The guy works out of his home along with his father.
This is not a bar to being an organised business. A friend and neighbour of mine ran a machinery agency until he retired selling equipment valued at up to £150,000 from his house. The critical distinction here is whether you bought the computer from a 'business' or from a 'private individual'. In general, legal protection is of a much lower standard for 'private' deals - where 'buyer beware' rules - than for deals with a business.
I am not a lawyer, and my familiarity is with consumer protection law in the UK and the EU, so I cannot advise on the detail of Georgia's business regulations, but I would have thought that replacing the tower with another HP one would be merely an administrative problem for him. He sends the faulty tower back to HP or whichever intermediary he got it from, and they send him a replacement which he passes on to you. The buck should eventually finish up with HP. Your other points :
"Should I expect him to repair it with all costs to him" - YES
"Should I be the one paying for them?" - NO
"I am not saying that you did not cause whatever happen to happen but I do not think you did."
This bit is hilarious. If you had thrown it out of an upstairs window, or spilt a bowl of soup all over the interior then nobody would expect that to be covered by any normal warranty, but you didn't. You just used it as a computer.
If this guy is trading as a business, and that is fairly easy to establish - adverts in the local press or on-line, mail shots, flyers and so on - then you have the full rights granted you by the State of Georgia and any applicable Federal regulations as well. Look them up in your local library, speak to Citizens Advice and to whatever organisation looks after trading standards in Georgia - here it would be my local County Council, and settle for nothing less than either a repair or replacement at no cost to you OR every cent you paid back.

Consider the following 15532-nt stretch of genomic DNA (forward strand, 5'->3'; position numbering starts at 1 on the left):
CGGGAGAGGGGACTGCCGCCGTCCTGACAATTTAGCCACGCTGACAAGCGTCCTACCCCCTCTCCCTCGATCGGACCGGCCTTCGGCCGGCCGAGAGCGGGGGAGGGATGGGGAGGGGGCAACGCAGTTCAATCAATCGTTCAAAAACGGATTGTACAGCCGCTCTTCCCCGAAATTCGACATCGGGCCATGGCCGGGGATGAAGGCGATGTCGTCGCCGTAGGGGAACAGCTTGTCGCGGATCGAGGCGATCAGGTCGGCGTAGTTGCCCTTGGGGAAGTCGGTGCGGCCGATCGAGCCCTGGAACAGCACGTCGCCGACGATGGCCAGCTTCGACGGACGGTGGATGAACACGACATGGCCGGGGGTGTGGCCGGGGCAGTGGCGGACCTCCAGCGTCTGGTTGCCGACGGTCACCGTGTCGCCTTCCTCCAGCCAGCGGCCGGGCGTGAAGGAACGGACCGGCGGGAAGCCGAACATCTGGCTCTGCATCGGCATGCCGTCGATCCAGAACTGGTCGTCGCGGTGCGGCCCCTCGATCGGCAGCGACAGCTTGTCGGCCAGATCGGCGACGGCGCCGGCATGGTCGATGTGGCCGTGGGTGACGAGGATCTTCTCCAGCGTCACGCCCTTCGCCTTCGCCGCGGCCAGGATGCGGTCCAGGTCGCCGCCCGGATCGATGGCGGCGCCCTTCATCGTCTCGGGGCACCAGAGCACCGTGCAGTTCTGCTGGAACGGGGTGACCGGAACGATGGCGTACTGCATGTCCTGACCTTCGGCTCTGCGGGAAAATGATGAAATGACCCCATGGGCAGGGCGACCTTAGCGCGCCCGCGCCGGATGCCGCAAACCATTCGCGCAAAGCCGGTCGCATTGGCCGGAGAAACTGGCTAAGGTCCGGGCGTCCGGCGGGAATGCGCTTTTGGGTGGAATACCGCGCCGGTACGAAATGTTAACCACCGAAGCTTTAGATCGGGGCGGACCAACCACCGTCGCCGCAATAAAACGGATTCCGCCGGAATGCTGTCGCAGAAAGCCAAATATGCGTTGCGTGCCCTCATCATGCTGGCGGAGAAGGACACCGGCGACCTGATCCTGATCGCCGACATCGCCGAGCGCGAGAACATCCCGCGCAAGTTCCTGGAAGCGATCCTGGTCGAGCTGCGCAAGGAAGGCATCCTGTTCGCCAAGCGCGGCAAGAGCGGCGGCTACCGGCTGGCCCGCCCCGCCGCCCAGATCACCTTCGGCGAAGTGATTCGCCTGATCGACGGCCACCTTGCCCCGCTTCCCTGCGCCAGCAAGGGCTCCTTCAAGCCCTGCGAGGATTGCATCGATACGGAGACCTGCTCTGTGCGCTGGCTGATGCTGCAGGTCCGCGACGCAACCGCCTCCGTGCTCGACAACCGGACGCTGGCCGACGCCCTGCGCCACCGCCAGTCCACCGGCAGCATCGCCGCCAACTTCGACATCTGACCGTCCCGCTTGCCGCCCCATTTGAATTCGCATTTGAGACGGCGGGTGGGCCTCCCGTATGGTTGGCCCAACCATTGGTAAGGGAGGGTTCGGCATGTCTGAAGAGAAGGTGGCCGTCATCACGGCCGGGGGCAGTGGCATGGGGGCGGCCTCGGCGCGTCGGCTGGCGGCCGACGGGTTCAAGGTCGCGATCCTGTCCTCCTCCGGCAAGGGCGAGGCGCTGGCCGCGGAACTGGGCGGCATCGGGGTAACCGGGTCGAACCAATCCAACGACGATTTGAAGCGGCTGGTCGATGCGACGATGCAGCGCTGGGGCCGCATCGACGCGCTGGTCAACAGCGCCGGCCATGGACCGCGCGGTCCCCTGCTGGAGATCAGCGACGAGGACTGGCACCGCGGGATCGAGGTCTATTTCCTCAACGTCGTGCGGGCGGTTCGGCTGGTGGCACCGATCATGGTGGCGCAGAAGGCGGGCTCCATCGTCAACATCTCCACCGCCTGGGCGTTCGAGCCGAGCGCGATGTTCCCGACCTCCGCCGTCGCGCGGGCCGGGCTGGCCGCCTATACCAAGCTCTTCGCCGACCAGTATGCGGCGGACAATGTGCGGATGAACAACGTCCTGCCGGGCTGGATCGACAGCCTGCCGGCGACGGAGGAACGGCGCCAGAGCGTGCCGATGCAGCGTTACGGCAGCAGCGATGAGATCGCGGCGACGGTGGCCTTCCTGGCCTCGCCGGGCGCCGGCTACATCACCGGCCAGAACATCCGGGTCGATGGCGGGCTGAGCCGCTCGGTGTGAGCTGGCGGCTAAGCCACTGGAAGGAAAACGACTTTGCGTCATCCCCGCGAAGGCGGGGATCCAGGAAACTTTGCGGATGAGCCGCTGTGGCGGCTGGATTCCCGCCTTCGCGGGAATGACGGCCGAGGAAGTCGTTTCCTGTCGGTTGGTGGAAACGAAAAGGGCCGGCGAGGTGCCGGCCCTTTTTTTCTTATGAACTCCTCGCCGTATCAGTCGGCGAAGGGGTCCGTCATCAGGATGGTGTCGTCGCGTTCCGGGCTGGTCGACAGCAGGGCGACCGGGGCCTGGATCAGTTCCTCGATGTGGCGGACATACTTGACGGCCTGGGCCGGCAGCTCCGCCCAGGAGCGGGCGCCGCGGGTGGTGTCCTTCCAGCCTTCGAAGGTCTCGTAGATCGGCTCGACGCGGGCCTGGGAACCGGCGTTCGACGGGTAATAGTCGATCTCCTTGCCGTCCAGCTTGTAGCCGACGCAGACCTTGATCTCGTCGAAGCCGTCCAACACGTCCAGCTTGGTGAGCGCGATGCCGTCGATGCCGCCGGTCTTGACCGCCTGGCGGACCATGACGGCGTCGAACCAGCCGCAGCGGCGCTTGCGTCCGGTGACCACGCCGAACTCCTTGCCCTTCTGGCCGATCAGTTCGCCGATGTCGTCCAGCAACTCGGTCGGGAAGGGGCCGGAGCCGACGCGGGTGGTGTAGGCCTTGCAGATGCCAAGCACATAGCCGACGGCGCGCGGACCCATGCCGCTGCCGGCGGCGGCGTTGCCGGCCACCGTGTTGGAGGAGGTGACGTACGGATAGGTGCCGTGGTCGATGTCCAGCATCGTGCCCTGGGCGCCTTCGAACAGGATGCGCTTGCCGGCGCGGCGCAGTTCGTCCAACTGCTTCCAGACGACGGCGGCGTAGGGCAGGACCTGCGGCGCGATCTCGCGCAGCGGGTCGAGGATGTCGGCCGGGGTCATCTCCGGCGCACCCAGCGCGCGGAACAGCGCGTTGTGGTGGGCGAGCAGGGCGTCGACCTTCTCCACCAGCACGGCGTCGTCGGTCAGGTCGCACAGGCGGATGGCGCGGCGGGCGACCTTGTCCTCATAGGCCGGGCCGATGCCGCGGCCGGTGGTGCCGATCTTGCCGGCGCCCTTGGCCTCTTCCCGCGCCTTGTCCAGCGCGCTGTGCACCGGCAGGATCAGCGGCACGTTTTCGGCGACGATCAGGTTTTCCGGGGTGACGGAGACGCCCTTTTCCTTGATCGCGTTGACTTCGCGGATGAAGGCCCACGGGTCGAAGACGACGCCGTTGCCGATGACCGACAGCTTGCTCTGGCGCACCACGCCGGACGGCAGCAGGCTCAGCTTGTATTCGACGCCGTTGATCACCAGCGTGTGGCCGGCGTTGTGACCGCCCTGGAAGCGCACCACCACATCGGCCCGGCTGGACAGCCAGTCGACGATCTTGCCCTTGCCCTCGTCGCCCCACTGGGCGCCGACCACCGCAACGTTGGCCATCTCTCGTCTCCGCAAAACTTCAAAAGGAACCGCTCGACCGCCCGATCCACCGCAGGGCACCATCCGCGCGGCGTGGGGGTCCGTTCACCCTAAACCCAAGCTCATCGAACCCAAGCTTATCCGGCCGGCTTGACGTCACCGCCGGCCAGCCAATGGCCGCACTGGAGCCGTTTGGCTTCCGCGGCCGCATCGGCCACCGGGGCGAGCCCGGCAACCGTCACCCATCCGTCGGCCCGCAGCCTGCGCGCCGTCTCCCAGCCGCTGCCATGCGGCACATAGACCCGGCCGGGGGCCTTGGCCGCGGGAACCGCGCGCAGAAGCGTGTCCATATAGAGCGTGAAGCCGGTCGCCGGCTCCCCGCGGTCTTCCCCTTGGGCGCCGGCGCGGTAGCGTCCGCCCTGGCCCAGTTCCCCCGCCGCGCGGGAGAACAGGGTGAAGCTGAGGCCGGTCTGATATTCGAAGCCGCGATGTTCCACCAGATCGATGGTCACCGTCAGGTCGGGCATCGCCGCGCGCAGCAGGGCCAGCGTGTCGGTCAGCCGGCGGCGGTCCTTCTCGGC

Taking his offer of an Apple has other implications - the software you use in its Windows format will not natively work on an Apple OS. It is possible to install a Windows 'simulator' on an Apple machine but this is an extra cost and inconvenience to you.
If it turns out he can claim to be a 'private' individual, then you may have to settle for what you can get, but push as hard as you can.
Am I right in thinking that you have some form of small claims court in the US, I think we got the idea from you ? Here you can bring actions for small amounts very cheaply, you don't even have to have a lawyer. In the final resort, I would think about this line of action.
As you can gather, this one has got me annoyed ! You are being ripped off, and I don't like it. I can't give practical assistance at 3000 miles or so, but if you do finish up having to bite the bullet on this one - and you shouldn't - one thing is for sure. Never buy another computer from this guy, and tell your friends that ! I have sourced quite a few computers for friends over the years, but I have never supplied them myself - I take them to my local computer and components store who I have been dealing with for over twenty years.
Let us know how you get on.